Re: Chalmers: Computational Foundation

From: HARNAD Stevan (
Date: Mon Mar 26 2001 - 17:13:30 BST

On Thu, 22 Mar 2001, Joe Hudson wrote:

> Hudson
> Well if there is a performance requirement in real-time functionality
> then its not implementation independent is it? If it is not then it
> can't be pure computation can it?

Actually, others have singled out real-time processing constraints as
implying that cognition may not be implementation-independent
computation. But that just sounds like it's waiting for more speed and
capacity, rather than something different from computation itself.

> Hudson
> I wasn't talking about THOUGHTS of the "I am feeling X" kind. I was
> refering to FEELINGS that can only be described using words as "I am
> feeling X". I quite agree being able to reflect on being able to reflect,
> or on a particular feeling is unnecessary for something to feel.
> If a pinch causes pain to a worm then a pinch means pain to a worm. The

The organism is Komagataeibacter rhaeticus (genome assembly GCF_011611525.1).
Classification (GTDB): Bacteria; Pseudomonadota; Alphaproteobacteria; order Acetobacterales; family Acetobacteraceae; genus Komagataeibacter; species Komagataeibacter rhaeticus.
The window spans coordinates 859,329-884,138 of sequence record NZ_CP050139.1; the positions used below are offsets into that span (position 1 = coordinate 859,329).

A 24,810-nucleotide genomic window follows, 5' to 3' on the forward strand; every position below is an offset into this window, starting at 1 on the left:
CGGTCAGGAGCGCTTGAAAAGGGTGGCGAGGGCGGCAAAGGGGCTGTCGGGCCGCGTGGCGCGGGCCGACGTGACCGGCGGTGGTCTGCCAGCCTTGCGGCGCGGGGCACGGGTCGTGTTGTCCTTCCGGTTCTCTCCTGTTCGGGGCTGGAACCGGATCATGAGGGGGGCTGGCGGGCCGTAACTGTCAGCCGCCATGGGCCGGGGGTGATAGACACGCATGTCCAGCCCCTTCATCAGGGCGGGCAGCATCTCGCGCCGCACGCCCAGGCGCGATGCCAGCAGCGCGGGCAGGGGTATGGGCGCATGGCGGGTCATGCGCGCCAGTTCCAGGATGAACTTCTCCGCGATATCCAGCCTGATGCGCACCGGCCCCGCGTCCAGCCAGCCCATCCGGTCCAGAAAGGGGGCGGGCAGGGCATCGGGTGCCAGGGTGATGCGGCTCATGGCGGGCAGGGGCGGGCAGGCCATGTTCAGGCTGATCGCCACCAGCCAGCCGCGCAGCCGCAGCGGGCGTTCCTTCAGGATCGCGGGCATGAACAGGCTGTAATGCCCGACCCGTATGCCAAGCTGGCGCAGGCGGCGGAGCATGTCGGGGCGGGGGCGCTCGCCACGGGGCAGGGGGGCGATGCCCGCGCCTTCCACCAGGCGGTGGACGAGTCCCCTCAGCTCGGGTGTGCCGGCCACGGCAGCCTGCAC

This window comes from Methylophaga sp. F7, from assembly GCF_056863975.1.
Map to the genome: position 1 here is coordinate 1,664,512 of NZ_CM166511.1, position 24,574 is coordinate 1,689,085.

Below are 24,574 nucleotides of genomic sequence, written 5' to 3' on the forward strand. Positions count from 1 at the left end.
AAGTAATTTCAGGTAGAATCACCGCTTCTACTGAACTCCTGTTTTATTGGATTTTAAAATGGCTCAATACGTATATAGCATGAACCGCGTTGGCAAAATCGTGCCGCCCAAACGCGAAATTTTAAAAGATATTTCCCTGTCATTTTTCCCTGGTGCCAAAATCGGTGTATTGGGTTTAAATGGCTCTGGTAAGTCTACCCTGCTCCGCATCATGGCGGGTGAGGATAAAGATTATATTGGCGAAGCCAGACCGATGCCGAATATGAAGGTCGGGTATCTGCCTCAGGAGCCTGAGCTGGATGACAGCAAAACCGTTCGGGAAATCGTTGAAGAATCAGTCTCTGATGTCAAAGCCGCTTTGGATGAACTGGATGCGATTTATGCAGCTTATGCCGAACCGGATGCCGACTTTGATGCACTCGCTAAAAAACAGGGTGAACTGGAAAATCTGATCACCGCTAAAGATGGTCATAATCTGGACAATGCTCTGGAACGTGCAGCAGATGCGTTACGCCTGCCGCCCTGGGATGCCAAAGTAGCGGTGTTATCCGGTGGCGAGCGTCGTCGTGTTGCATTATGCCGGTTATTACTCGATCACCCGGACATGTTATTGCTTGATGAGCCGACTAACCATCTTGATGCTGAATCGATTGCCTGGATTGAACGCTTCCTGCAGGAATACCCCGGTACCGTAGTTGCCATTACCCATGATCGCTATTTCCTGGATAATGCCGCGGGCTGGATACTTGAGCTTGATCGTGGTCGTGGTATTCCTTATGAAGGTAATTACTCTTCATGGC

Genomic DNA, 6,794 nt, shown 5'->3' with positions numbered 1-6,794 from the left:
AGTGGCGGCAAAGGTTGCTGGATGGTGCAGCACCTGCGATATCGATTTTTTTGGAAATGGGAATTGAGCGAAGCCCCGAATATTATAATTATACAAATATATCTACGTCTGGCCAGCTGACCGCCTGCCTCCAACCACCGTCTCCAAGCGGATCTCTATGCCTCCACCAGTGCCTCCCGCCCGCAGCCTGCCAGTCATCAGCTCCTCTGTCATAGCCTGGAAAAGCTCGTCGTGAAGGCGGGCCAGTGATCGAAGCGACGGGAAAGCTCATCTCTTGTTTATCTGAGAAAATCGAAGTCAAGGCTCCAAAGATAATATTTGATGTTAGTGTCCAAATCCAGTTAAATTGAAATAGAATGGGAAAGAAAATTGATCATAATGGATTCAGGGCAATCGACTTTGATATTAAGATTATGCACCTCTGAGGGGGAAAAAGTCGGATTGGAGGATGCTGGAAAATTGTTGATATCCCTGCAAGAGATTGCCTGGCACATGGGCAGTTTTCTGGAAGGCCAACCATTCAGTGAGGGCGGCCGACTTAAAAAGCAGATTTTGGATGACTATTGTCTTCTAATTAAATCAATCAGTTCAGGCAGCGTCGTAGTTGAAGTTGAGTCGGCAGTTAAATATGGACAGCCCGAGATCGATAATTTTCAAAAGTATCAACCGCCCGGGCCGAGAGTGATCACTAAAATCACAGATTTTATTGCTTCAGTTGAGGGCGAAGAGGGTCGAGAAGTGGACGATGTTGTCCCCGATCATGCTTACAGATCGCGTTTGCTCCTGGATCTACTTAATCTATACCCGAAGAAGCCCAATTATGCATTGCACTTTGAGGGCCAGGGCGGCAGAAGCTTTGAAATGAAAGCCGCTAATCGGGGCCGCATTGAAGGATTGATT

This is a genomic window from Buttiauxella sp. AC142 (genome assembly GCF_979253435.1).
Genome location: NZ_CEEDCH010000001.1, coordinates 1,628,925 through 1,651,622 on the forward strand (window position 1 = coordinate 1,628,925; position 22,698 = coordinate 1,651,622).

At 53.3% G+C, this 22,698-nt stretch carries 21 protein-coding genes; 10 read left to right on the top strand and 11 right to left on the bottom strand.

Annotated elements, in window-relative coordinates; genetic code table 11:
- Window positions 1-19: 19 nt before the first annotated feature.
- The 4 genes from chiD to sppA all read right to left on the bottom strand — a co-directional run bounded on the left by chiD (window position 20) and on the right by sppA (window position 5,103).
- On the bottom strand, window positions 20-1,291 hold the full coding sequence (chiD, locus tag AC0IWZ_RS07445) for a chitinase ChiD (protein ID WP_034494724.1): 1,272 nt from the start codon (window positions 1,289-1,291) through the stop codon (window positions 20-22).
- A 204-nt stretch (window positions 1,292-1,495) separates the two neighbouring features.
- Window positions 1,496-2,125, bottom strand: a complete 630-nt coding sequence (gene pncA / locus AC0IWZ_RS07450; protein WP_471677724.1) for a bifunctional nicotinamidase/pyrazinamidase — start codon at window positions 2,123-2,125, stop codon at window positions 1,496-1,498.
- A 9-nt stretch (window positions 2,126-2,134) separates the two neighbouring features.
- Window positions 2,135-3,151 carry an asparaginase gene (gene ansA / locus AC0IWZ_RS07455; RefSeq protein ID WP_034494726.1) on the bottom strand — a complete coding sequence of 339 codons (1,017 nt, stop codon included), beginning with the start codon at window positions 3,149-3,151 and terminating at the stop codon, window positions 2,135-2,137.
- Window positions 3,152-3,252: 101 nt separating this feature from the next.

> meaning IS the feeling in this case.

I can't quite follow your point. A worm feels, right? If we could get a
computer to feel too, a lot of our problems (about whether it's really
thinking, really intelligent, really has a mind) would be solved.

So, in a nutshell, the answer to the question "Is the computer really
thinking, or just performing as if it were thinking?" is: "If it's
feeling, it's thinking; if not, not."

> Hudson
> There needs to be a 'sense' (not
> necessarily a reflective thought!) of self for a creature to feel.
> The creature must associate the feeling with itself (again not
> necessarily at the "cogito ergo sum" level) or rather the creature's
> experience of feeling is fused with its identity (conscious or not).

I don't know what all this means. It seems to me all a system needs in
order to feel is to feel! All these other conditions sound like

> Hudson
> I say awareness starts with self-awareness but by self-awareness I don't
> mean the ability to reflect on ones own existence, I mean the 'sense' of
> existence, and the existence of an identity.

But I don't understand what you mean. Can you translate it into the
language of feeling -- but without making any extra speculative

> Hudson
> I agree this feeling ability is what gives us minds but not what makes us
> intelligent.

How about:

T3 capacity + feeling


T3 capacity - feeling


Stevan Harnad

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